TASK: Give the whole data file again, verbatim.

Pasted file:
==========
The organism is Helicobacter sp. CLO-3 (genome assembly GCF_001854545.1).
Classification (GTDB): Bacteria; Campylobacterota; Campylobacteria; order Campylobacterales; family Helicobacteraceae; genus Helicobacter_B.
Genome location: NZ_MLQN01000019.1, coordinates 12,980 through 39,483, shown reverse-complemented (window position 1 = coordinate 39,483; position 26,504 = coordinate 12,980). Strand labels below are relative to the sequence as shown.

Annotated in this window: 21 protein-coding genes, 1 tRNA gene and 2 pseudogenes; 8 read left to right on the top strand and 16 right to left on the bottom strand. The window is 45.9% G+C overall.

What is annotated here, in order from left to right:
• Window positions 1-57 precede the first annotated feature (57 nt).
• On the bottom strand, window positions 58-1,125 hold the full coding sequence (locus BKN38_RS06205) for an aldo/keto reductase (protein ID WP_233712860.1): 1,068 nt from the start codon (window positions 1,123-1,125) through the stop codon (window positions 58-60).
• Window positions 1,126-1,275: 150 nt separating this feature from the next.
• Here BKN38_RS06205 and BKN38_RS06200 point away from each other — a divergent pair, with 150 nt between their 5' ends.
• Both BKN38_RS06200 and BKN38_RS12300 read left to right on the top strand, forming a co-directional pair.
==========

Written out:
The organism is Helicobacter sp. CLO-3 (genome assembly GCF_001854545.1).
Classification (GTDB): Bacteria; Campylobacterota; Campylobacteria; order Campylobacterales; family Helicobacteraceae; genus Helicobacter_B.
Genome location: NZ_MLQN01000019.1, coordinates 12,980 through 39,483, shown reverse-complemented (window position 1 = coordinate 39,483; position 26,504 = coordinate 12,980). Strand labels below are relative to the sequence as shown.

Annotated in this window: 21 protein-coding genes, 1 tRNA gene and 2 pseudogenes; 8 read left to right on the top strand and 16 right to left on the bottom strand. The window is 45.9% G+C overall.

What is annotated here, in order from left to right:
• Window positions 1-57 precede the first annotated feature (57 nt).
• On the bottom strand, window positions 58-1,125 hold the full coding sequence (locus BKN38_RS06205) for an aldo/keto reductase (protein ID WP_233712860.1): 1,068 nt from the start codon (window positions 1,123-1,125) through the stop codon (window positions 58-60).
• Window positions 1,126-1,275: 150 nt separating this feature from the next.
• Here BKN38_RS06205 and BKN38_RS06200 point away from each other — a divergent pair, with 150 nt between their 5' ends.
• Both BKN38_RS06200 and BKN38_RS12300 read left to right on the top strand, forming a co-directional pair.